So if the playoffs end some time in October, there would be a very small window after the season ends and after the draft to flip the calendar and hold free agency. It’s doable, but normally negotiations in free agency can drag out a bit. It will be interesting to see how they handle the upcoming offseason.
UPDATE: June 3 — We knew that the NBA was planning to propose a 22-team plan on Thursday during the Board of Governors meeting. The Athletic’s Shams Charania has some more details on how that would play out.
So the 22-team format would feature the 16 playoff teams and then six additional teams. There will be a play-in tournament for the 8th seed. Here’s how that would work, per Shams:
If the ninth seed is more than four games behind the eighth seed, the eighth seed earns the playoff spot; if the ninth seed is four or fewer games behind, then the eighth and ninth seed will enter a play-in tournament that is double-elimination for the eighth seed and single-elimination for ninth. ESPN first reported the league was working on 22-team models.
A little confusing, so figured we’d take it right from the source. So by looking at the standings, assuming its the six teams with the best remaining record, that would put the Trail Blazers, Kings, Pelicans, Spurs, Suns and Wizards into that six-team field. I imagine the play-in tournament could include a few playoff teams — mainly the 8-seeds — in order to make it fair for everyone involved. That could mean it’s an 8-team play-in tournament featuring those six teams, the Grizzlies and Magic.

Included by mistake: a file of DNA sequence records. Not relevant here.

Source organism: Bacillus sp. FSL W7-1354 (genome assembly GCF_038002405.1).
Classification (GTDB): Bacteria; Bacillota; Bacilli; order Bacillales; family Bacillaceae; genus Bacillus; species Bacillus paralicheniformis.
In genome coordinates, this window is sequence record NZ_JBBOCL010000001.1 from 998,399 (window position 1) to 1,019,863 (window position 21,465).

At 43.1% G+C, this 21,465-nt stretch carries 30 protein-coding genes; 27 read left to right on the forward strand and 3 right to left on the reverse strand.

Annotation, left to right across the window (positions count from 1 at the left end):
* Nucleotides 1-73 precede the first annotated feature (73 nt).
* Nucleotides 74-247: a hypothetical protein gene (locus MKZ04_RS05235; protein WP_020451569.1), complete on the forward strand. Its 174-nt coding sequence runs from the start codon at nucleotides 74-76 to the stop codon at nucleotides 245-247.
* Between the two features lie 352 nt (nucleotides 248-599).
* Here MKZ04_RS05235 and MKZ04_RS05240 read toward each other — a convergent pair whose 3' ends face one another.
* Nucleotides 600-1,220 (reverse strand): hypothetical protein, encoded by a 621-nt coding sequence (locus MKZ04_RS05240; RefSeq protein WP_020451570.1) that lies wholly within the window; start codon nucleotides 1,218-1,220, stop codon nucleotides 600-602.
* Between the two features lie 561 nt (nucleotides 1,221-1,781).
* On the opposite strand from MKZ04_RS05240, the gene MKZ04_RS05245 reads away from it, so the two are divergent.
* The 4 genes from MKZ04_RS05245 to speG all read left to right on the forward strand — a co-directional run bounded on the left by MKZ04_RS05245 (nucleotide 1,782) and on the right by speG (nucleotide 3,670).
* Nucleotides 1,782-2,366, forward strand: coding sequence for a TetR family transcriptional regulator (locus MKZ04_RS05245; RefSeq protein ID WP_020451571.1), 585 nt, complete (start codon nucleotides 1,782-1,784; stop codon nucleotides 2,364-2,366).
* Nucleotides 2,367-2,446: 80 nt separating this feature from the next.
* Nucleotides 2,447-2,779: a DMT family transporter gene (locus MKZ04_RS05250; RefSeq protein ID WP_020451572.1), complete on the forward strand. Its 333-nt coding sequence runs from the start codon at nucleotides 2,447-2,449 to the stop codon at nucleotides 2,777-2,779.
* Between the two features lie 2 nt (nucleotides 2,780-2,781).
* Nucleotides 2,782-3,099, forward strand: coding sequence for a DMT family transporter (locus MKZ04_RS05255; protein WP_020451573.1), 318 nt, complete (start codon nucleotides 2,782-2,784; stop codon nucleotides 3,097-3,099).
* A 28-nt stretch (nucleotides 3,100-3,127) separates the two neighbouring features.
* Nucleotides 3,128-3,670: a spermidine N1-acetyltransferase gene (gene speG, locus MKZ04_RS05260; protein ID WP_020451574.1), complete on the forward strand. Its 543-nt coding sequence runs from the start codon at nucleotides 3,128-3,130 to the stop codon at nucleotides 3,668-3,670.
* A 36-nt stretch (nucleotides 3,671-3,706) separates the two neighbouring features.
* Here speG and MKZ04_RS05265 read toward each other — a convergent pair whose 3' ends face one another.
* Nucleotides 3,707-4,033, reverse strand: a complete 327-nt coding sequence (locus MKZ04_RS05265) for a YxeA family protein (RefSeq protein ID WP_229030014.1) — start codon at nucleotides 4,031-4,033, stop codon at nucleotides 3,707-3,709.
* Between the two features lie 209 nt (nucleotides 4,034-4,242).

It was previously reported that the League was looking at four scenarios for a return. The 16-team and 30-team formats were thrown out the window. Landing in the middle, the League was down to 20-team Olympic-group style tournament and the 22-team format we just went over. These two options make the most sense. It gives teams fighting for position a chance to compete in the playoffs and doesn’t drag out the season by bringing back teams to play meaningless games. So it looks like we’ll get the NBA back on July 31 with 22 teams headed to Orlando.
The NBA is looking to finalize a plan for a return to play with an announcement expected to come Thursday. The idea is that 22 teams will return and play out the rest of the season in Orlando. With the projected timeline for the return, ESPN’s Adrian Wojnarowski reported Tuesday that the last date for the 2020 NBA Finals would be on October 12. That would be Game 7.
The NBA's Board of Governors has a Thursday meeting set for a vote on a finalized plan to restart the season, per sources. The league is still working through those details with the NBPA. https://t.co/bwZ74S3ldR— Adrian Wojnarowski (@wojespn) June 2, 2020
So we know the NBA is looking to bring back more teams than just the 16 in playoff positioning to make things fair. This is exactly what the NHL is doing, so it isn’t surprising that the NBA is following suit. It’s looking like six additional teams will get a shot to get into the playoffs. This could be split between the conferences or just the best six records remaining. The later option seems more balanced given the race in the Western Conference was much tighter than the East.